Why Keep Chickens? It’s Easy, Cheap, and Fun!
While there’s the obvious appeal of eating farm-fresh eggs laid by happy hens eating healthy food, the satisfaction of collecting eggs from the nest pales in comparison to the enjoyment of raising these rewarding creatures.
While raising chickens in the city isn't quite as easy as caring for houseplants, there are some parallels: Once their basic needs are met, you just give them food and water every couple days and they’ll be fine.
Joys of the backyard flock. Not that you would want to ignore them — chickens loads of fun and they make great pets. Hens gossip amongst themselves, have charming little personalities, come when you call them and follow you around. Some love to be patted and all look forward to a tasty treat from you (such as a banana or cracked corn). You’ll find their antics endlessly entertaining. Kids adore them, and toddlers can chase them forever (and never catch one).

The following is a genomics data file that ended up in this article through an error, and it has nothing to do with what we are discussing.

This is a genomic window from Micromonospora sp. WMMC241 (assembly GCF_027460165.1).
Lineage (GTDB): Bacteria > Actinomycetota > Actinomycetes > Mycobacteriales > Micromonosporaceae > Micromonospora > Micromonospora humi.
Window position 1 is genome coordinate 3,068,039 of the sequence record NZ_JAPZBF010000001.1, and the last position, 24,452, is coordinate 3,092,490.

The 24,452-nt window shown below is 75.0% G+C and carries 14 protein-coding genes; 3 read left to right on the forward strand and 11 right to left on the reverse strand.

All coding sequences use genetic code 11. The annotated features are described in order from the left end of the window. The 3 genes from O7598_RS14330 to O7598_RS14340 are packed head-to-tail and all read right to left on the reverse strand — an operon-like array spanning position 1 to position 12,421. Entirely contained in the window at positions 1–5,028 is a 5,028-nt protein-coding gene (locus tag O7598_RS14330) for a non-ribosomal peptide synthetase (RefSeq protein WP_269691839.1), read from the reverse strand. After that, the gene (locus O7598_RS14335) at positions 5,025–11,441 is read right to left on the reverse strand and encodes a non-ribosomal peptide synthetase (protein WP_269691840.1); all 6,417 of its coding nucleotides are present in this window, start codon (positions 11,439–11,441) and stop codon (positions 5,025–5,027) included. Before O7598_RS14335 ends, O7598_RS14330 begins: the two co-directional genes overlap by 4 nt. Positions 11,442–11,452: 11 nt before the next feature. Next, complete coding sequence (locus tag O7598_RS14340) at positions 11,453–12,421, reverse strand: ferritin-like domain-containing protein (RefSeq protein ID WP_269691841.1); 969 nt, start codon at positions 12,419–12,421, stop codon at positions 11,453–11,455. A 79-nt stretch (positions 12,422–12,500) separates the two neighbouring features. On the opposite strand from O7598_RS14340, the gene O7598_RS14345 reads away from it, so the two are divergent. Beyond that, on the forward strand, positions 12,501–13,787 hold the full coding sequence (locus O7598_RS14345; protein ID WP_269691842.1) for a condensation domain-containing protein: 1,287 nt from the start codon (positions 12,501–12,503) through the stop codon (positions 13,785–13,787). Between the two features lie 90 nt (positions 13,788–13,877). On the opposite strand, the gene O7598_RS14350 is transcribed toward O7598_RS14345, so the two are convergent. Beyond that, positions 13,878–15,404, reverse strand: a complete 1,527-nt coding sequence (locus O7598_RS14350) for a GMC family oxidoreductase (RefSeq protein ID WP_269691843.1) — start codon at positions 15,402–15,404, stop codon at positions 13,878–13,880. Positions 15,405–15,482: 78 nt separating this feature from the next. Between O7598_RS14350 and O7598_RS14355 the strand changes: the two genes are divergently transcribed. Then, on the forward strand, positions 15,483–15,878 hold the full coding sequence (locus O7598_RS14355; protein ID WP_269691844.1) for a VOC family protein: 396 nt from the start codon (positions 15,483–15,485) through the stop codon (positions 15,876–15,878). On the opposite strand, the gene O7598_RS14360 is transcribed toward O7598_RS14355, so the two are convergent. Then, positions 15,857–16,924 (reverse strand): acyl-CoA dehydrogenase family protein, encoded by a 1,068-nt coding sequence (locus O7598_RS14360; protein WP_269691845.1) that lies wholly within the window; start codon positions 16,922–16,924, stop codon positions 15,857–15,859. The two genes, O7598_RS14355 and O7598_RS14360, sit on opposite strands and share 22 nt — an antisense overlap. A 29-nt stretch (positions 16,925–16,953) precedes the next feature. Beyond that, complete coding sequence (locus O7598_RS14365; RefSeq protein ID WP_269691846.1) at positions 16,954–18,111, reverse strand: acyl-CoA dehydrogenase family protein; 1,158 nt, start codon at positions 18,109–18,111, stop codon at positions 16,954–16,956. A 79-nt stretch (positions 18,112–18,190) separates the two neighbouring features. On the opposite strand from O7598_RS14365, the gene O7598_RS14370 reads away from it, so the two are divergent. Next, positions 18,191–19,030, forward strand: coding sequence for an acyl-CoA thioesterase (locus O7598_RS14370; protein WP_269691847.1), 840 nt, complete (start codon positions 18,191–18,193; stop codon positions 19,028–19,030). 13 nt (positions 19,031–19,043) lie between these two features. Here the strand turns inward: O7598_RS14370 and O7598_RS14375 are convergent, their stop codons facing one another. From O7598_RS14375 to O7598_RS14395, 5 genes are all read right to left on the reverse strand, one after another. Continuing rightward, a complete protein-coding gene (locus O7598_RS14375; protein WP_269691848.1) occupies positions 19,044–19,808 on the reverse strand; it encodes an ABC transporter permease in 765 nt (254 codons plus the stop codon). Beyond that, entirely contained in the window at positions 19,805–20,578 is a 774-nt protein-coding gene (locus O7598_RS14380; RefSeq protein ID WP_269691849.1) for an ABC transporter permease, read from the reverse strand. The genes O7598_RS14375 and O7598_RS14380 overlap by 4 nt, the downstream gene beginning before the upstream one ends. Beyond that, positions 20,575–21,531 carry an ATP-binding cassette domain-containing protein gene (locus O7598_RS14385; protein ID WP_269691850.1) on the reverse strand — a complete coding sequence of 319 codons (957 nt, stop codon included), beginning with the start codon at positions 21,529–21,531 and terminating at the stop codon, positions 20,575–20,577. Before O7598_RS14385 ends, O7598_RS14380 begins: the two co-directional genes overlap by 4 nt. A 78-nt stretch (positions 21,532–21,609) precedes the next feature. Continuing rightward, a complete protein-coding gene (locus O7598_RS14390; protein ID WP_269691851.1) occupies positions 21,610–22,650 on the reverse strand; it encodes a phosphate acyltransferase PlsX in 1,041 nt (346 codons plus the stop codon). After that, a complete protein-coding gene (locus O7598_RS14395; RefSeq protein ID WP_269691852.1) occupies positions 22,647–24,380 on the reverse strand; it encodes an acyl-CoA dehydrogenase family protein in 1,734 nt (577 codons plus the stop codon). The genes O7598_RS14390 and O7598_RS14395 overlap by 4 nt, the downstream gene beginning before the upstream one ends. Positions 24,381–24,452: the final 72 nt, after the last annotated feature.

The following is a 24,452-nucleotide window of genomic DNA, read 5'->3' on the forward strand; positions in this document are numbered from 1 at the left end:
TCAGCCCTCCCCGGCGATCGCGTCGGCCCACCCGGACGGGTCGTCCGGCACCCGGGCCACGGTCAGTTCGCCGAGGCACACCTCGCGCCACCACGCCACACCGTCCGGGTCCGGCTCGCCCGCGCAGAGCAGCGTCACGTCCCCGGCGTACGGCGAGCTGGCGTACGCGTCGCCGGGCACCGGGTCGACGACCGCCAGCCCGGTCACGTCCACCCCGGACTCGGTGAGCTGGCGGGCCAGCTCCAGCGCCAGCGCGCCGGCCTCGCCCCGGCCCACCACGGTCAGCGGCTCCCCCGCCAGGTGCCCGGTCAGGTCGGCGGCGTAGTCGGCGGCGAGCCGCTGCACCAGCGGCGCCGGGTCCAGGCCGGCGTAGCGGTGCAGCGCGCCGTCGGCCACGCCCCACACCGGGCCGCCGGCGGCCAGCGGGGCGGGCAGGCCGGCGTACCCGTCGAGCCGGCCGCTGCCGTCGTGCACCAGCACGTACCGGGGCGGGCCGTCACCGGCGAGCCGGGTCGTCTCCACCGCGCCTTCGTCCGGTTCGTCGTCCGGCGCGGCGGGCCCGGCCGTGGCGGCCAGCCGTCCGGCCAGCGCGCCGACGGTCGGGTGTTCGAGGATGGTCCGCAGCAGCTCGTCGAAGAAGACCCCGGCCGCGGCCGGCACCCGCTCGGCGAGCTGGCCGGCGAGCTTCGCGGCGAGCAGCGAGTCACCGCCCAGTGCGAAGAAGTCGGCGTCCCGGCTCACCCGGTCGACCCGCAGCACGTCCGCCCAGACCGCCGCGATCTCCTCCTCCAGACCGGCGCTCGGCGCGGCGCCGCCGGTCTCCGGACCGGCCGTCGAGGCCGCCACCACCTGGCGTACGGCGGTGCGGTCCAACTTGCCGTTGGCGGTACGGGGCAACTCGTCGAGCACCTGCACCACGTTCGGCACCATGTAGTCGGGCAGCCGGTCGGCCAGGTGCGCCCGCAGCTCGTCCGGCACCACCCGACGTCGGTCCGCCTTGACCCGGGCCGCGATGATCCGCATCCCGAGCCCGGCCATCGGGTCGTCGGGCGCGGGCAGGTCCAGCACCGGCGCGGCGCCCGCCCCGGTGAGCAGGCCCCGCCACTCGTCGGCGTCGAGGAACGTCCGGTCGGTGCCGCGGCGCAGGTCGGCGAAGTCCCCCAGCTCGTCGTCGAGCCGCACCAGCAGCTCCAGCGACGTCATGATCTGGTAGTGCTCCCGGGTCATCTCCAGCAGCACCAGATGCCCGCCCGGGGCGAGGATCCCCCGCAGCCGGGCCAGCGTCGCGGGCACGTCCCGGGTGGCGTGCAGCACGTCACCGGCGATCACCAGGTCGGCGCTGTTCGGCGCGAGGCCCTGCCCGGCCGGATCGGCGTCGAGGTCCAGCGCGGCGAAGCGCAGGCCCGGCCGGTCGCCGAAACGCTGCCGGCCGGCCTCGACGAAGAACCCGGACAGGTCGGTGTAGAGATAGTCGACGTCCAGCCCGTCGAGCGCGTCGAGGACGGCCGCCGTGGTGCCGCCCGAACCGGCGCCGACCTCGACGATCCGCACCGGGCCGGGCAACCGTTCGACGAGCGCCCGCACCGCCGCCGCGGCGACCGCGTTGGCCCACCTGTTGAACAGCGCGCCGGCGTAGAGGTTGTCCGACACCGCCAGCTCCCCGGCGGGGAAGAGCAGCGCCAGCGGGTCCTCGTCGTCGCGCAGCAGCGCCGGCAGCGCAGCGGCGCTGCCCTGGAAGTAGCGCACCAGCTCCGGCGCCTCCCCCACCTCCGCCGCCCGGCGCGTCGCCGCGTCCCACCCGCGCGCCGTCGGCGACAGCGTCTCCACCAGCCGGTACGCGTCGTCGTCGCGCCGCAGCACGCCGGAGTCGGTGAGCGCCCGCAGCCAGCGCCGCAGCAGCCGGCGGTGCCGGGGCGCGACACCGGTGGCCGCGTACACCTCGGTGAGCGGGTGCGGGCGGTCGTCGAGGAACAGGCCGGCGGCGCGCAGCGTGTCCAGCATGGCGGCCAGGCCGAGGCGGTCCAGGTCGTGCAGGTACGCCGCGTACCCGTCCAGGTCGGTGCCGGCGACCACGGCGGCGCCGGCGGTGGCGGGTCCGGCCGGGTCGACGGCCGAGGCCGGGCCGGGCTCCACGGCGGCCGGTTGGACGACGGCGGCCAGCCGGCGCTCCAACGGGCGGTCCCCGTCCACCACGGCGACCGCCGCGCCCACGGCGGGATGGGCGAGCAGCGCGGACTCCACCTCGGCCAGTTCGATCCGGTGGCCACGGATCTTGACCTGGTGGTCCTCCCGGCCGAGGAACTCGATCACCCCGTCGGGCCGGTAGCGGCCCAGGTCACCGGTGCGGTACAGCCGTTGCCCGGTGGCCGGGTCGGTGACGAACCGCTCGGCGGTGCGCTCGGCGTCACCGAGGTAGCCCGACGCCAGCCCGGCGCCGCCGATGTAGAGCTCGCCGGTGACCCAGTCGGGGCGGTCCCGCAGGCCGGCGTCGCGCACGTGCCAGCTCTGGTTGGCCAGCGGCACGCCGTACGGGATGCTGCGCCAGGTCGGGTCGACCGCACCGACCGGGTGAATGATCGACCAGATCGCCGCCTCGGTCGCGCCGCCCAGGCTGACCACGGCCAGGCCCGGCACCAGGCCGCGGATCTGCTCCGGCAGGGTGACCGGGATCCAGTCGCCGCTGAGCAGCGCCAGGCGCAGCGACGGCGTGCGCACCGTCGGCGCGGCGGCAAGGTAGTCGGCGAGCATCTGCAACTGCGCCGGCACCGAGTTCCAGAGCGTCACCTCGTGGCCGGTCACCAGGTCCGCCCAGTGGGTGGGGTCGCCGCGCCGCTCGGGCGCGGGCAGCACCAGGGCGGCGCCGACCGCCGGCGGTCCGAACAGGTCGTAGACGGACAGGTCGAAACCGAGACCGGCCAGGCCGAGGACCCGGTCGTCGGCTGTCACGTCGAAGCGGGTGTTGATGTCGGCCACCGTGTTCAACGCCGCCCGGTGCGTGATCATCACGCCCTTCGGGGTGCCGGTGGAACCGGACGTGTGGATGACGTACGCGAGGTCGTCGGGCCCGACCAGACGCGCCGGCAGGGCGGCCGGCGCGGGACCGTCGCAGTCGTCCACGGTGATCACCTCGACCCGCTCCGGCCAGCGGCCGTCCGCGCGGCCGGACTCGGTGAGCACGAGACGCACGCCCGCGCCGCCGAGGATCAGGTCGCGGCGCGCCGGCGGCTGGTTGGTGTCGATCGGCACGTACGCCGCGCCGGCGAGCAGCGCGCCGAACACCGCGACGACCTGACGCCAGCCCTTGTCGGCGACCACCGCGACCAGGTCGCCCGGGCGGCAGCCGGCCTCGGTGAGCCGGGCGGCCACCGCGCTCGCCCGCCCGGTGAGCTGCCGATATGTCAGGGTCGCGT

Other benefits include control of weeds and insects, as they patrol your yard devouring bugs, slugs, snails and weed seeds. Many homeowners report seeing fewer pests once they introduce chickens to the backyard.
Chicken manure is famously beneficial for gardens (let it mellow first, though, as its nitrogen content is so high that plants can get fertilizer burn if it’s not composted for a few months before it goes on the garden.)
Theoretically you could keep chickens for meat, too, but most people take the eggs-and-pets approach.
Zen chickens, Zen mind. It’s remarkably soothing to watch chickens walking around your backyard. The tranquility and calming effect are akin to the benefits of gazing at tropical fish in an aquarium.
But is it legal? Yes, most likely your municipality does permit chickens, just as it allows dogs and cats. The number will be limited, and roosters are never welcome in the city because of their noise. You will want to check your city’s website for the current land-use regulations. In Seattle for example, as of August, 2010, Municipal Code Section 23.42.052 reads: